FICTION Cameron challenges the reader to consider his or her own existence. This is an engaging tale that celebrates the search for life’s meaning and its quotidian nature.

experienced similar, although less dramatic, challenges after adopting an autistic teenager, who helped inspire this tremendous debut novel. —KAREN ANN CULLOTTA



Park Row $26.99, 368 pages ISBN 9780778330165 Audio, eBook available

By Dennis Lehane Ecco $27.99, 432 pages ISBN 9780062129383 Audio, eBook available



It is the rare debut novel that reveals a writer of such immense talent as to achieve a dazzling literary home run the first time up to bat. Such is the case with Benjamin Ludwig’s Ginny Moon, an extraordinary coming-of-age story told from the perspective of a 14-yearold protagonist with autism. Ginny’s disability isn’t even the most formidable challenge facing this plucky young heroine, who has survived the horrors of living with her violent, drug-addicted mother, Gloria, as well as a sad trail of failed foster care placements. Ludwig’s novel begins as Ginny has finally found solace in the “Blue House” with her “Forever Parents,” a courageous young couple who, despite their determination to be the teen’s salvation, soon realize that they have signed up for more struggles than they anticipated. When Ginny becomes obsessed with reuniting with her birth mother and her beloved “baby doll,” her adoptive parents and school officials alike must struggle to keep the teen safe from her impulsive and methodical, albeit well-intentioned, behavior. Despite the novel’s sobering subject matter, including child abuse, kidnapping and the realities of living with an autistic child, Ludwig has interjected his often-heartbreaking narrative with laugh-outloud observations from Ginny, who loves Michael Jackson and displays a wicked sense of humor. In a letter to his readers, Ludwig explains that he and his wife

Dennis Lehane has a gift for discerning beautiful ruins amid the shattered lives of his characters. He has bewitched us with this cutting spell in novel after novel, from Gone, Baby, Gone to Shutter Island. With Since We Fell, he’s done it again, weaving a piercing thriller out of secrets, paranoia and what life can become when darkness is the only thing that stirs you anymore. Rachel Childs grew up surrounded by the secrets of her mother, and so she grew obsessed with the truth. When that pursuit of truth led to a successful journalism career, an on-air panic attack tanked it, rendering her a virtual shut-in until she found a husband who could stabilize her life with love and seemingly supernatural understanding. Just as Rachel is beginning to find her footing again, a chance sighting on a Boston street shatters everything she thought she knew about her life, sending her into a web of secrets that even her powerful journalistic mind couldn’t prepare her for. The right storyteller can forge trust with readers, a bond that allows the tale to go anywhere. Lehane wields that talent masterfully. His confident, precise prose makes you lean in until you want nothing more than to know his heroine completely, only to be surprised as the thriller trap snaps shut. With Since We Fell, Lehane further cements his reputation as one of our finest crime writers, forging an unforgettable character and then driving her deep into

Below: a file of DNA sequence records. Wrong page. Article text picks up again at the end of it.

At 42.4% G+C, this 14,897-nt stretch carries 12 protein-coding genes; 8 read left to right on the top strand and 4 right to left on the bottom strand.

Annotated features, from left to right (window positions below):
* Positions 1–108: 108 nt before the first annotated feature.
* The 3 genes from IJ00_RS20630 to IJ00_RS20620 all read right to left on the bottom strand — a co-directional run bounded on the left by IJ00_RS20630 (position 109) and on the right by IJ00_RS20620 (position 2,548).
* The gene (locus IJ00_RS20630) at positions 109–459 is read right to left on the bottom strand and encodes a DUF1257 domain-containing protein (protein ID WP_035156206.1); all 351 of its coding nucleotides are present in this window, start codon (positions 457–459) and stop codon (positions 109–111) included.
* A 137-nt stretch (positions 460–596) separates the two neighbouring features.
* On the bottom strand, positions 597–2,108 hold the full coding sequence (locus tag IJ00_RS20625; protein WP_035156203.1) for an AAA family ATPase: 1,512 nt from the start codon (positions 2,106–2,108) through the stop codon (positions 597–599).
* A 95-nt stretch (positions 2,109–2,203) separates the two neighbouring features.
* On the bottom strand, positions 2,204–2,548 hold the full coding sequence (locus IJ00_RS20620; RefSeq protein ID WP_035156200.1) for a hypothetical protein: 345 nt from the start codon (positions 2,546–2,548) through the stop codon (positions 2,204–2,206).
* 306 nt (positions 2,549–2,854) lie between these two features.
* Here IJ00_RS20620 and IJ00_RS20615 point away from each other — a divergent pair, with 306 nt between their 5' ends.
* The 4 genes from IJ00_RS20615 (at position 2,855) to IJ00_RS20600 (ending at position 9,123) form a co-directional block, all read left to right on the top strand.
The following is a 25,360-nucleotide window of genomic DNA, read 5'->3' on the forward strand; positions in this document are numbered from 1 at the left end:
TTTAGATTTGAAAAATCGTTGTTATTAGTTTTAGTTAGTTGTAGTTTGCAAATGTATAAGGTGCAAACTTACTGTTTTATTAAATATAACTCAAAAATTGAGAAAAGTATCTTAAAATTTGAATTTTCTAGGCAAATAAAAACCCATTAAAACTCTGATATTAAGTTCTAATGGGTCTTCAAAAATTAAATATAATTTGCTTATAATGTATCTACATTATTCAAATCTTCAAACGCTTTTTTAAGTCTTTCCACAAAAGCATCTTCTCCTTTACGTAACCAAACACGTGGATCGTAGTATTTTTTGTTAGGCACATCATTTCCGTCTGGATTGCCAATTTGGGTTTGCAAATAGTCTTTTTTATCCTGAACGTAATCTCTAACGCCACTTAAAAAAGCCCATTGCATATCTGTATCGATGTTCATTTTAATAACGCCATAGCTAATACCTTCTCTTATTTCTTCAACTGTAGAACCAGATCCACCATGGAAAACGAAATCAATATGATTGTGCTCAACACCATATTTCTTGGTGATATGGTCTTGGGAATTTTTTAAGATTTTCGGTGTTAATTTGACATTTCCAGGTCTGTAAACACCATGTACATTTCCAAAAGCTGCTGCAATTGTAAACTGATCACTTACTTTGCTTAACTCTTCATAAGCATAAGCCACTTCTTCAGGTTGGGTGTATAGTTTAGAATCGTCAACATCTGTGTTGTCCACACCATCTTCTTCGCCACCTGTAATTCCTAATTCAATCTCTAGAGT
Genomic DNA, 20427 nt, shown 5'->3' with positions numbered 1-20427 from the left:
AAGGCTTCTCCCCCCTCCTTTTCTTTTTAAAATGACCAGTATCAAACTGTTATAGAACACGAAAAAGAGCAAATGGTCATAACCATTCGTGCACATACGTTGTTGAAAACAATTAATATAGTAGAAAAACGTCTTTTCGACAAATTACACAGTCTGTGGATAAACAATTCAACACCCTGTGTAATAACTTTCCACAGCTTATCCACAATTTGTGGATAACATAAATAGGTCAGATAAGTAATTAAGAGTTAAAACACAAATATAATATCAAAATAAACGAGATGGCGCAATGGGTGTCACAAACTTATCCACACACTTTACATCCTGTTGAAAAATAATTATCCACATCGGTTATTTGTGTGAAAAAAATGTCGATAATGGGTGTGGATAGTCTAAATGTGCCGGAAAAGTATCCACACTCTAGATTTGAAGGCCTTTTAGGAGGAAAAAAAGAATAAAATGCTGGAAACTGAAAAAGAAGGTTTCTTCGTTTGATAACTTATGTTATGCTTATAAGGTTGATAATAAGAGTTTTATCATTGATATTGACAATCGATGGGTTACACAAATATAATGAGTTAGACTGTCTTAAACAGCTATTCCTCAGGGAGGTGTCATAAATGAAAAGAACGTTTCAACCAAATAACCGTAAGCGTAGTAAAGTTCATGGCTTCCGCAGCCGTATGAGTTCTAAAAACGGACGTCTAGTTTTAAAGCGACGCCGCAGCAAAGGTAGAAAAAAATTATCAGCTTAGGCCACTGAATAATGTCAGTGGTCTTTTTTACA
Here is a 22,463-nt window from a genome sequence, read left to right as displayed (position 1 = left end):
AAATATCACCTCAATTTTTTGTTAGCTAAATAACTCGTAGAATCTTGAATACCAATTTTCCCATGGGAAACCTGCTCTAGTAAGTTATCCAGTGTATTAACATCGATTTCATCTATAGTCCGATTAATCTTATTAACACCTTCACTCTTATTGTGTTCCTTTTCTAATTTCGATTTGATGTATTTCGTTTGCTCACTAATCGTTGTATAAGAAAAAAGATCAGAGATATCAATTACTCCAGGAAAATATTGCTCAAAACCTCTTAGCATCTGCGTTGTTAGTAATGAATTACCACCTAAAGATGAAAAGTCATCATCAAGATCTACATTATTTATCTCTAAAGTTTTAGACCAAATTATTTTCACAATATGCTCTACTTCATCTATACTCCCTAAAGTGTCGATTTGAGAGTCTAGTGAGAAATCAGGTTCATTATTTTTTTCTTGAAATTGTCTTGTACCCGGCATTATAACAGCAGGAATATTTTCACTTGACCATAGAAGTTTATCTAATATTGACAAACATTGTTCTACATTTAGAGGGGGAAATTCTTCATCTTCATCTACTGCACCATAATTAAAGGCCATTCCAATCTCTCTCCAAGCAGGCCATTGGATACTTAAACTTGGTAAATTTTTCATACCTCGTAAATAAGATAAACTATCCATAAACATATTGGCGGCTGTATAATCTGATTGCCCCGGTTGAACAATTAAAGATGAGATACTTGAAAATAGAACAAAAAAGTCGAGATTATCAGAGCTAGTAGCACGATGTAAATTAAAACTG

page-turning thriller territory with the deft hand of an old master. This novel will please longtime Lehane fans and new readers alike, leaving them wanting more of his beautiful darkness. —MATTHEW JACKSON


Knopf $26.95, 352 pages ISBN 9780307959577 Audio, eBook available


J. Courtney Sullivan’s latest novel opens with a brief but shocking scene, in which tragedy and family secrets tumble forth with urgency. It is 2009 and Nora Rafferty—the matriarch of an Irish-Catholic clan living in the Boston area—is on her way to the hospital. The emergency has something to do with her troubled oldest son, Patrick. Once Sullivan (author of the bestsellers Maine, Commencement and The Engagements) has set this stage, Saints for All Occasions jumps back to 1950s Ireland, when Nora was just 21 and about to leave home with her more playful sister, 17-year-old Theresa. The pace of the book becomes more leisurely as Sullivan conveys the rhythms of family life in Ireland and the difficulties of the sisters’ voyage to the states, which may remind readers of Colm Tóibín’s Brooklyn. Once the sisters are settled with family in Boston, the narrative shifts from the late 1950s, when Nora and Theresa both begin dating and make a fateful decision, to 2009, when Nora and her children must confront the far-reaching consequences of this decision. Sullivan captures the nursed grievances and festering wounds of sibling rivalry, not to mention the finer touches—for better or worse—of Irish-Catholic life. The comprehensive portraits of the Rafferty children and their decidedly more bourgeois 21st-century problems may be a bit extensive for some readers. But the tensions